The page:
North Korea unsuccessfully fired an intercontinental ballistic missile during a new salvo of launches Thursday, the South Korean military said, with Washington urging all nations to enforce sanctions on Pyongyang.
In response to the launches, South Korea and the United States said they would extend their ongoing joint air drills, the largest-ever such exercises -- a move Pyongyang immediately branded "an irrevocable and awful mistake".
People in parts of northern Japan were ordered to seek shelter during the North's latest launches, which included five short-range missiles and followed a blitz of projectiles fired Wednesday.
The largest of Thursday's launches, however, "is presumed to have ended in failure", the South Korean military said.
The United States slammed the ICBM launch, while the G7 club of rich nations said it condemned the flurry of missiles "in the strongest terms".
US Defence Secretary Lloyd Austin described the ICBM launch as "illegal and destabilising" and branded the North's actions "irresponsible and reckless" during a joint news conference at the Pentagon alongside his South Korean counterpart Lee Jong-sup.
Austin issued a stern warning to Pyongyang that "any nuclear attack against the United States or its allies and partners" would "result in the end" of Kim Jong Un's regime.
Washington confirmed information provided by the South Korean military, which said it had detected the launch of the long-range ballistic missile at around 7:40 am (2240 GMT Wednesday) in the Sunan area of Pyongyang.
Seoul's Joint Chiefs of Staff said the ICBM -- which flew about 760 kilometres (470 miles) at a top altitude of 1,920 kilometres -- appeared to have failed during "second-stage separation".
The South's military also detected what were "believed to be two short-range ballistic missiles fired at around 8:39 am from Kaechon, South Pyongan province".
That was followed late in the day by three more short-range ballistic missiles fired towards the East Sea, also known as the Sea of Japan, according to Seoul's Joint Chiefs of Staff.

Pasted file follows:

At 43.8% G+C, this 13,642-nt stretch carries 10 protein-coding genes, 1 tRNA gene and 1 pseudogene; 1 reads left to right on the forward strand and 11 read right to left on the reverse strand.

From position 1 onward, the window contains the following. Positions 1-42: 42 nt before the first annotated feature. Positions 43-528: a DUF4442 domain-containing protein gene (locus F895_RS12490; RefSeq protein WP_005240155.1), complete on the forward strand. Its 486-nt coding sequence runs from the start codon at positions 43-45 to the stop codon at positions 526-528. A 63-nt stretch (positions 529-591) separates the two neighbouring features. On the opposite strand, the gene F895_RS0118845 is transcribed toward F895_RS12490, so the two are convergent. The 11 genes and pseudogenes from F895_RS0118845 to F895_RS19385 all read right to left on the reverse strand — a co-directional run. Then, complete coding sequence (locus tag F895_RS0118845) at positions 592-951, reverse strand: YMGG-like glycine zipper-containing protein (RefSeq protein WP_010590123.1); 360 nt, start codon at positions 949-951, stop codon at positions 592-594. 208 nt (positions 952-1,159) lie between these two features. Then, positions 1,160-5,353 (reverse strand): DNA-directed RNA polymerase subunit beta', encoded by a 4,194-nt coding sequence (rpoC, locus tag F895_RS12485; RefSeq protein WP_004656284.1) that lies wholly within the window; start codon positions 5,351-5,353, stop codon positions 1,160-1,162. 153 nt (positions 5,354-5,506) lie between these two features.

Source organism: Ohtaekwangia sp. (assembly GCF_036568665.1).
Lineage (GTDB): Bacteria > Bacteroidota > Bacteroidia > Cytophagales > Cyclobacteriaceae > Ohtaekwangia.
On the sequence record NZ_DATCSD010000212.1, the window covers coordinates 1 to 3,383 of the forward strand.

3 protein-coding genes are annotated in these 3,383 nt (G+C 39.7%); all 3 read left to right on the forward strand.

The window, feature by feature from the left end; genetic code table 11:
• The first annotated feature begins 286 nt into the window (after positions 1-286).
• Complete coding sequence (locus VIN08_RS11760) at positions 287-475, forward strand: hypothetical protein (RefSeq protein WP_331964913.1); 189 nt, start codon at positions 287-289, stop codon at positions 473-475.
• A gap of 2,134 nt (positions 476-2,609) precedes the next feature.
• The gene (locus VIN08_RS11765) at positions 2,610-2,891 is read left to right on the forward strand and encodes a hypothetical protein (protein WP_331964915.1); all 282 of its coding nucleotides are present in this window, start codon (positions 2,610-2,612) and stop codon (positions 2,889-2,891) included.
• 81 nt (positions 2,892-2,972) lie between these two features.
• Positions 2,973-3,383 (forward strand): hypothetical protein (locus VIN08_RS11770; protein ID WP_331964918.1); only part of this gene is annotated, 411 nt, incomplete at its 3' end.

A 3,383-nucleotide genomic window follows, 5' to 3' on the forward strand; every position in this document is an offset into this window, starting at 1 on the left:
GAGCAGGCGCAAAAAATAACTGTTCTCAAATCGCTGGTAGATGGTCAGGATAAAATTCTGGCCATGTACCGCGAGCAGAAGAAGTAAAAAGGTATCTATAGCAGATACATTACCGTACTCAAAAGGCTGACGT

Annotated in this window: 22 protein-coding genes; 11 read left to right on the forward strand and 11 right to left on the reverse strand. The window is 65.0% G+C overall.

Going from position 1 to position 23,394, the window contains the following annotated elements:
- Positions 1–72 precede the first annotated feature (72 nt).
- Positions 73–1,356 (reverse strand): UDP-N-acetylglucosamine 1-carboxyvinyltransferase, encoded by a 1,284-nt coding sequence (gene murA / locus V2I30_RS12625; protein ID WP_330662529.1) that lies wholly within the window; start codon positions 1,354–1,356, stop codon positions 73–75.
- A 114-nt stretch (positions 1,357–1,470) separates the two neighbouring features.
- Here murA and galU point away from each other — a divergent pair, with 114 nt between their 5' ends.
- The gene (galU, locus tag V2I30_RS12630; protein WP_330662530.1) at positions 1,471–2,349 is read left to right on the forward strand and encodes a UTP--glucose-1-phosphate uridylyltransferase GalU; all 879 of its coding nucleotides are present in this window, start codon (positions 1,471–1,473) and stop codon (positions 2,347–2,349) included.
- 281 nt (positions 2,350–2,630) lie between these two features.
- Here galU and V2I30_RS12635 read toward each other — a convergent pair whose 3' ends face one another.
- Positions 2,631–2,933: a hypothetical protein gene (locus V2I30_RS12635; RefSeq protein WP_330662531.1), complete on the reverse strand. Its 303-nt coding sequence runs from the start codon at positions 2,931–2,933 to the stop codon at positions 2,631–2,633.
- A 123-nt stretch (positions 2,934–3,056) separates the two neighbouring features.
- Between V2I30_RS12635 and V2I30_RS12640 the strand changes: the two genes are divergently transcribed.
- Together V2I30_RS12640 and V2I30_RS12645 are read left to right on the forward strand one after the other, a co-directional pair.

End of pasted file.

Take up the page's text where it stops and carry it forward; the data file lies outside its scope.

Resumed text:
South Korea's military "is maintaining a full readiness posture while closely cooperating with the US and strengthening surveillance and vigilance", it said.
'Shocked and frightened'
Pyongyang fired more than 20 missiles on Wednesday, including one that landed near South Korea's territorial waters, triggering an air raid siren warning on Ulleungdo, an island about 130 kilometres off the country's east coast.
"We were shocked and frightened, as something like this had never happened before. We didn't know where to take refuge," said Chae Young-sim, a 52-year-old shopkeeper on the island.
One short-range ballistic missile crossed the Northern Limit Line, the de facto maritime border, on Wednesday, prompting South Korean President Yoon Suk-yeol to call it "effectively a territorial invasion".
The launches come as Seoul and Washington stage their largest-ever joint air drills, involving hundreds of warplanes from both sides.
Pyongyang has called the exercise, dubbed Vigilant Storm, "an aggressive and provocative military drill targeting the DPRK".
The exercise had been due to end Friday, but South Korea's air force said Thursday that the joint drills would be extended in response to the latest launches.
Pyongyang said this was "a very dangerous and false choice" and warned that Washington and Seoul's "provocative military acts" were taking the situation into "an uncontrollable phase".
America "and South Korea will get to know what an irrevocable and awful mistake they made", Pak Jong Chon, secretary of the Central Committee of the Workers' Party of Korea, said in a statement carried by news agency KCNA.
Japan confirmed Thursday's launches, with the government issuing a special warning to residents of northern regions to stay indoors or seek shelter.
Tokyo initially said the ICBM had flown over Japan, prompting a "J-Alert" to be issued, but defence minister Yasukazu Hamada later said "the missile did not cross the Japanese archipelago, but disappeared over the Sea of Japan".
'Tactical nuclear drills'
Washington and Seoul have repeatedly warned that the North's recent missile launches could culminate in another nuclear test -- which would be Pyongyang's seventh.
"They are ready to conduct the nuclear test," but the timing is still unclear, Lee said at the news conference with Austin.
Chad O'Carroll of Seoul-based specialist site NK News said on Twitter that it is "quite possible tactical nuclear weapons test(s) will be next. Possibly very soon."
Ahn Chan-il, a North Korean studies scholar, agreed.
"These are North Korea's pre-celebration events ahead of their upcoming nuclear test," he told AFP.
"They also seem like a series of practical tests for their tactical nuclear deployment."
North Korea revised its laws in September to allow for pre-emptive nuclear strikes, with Kim declaring the country to be an "irreversible" nuclear power -- effectively ending negotiations over its banned arms programmes.
On October 4, North Korea fired a missile over Japan that also prompted evacuation warnings. It was the first time North Korea had fired a missile over Japan since 2017.
Pyongyang later claimed that the launch and a blizzard of other tests around the same time were "tactical nuclear drills" that simulated showering South Korea with nuclear-tipped missiles.
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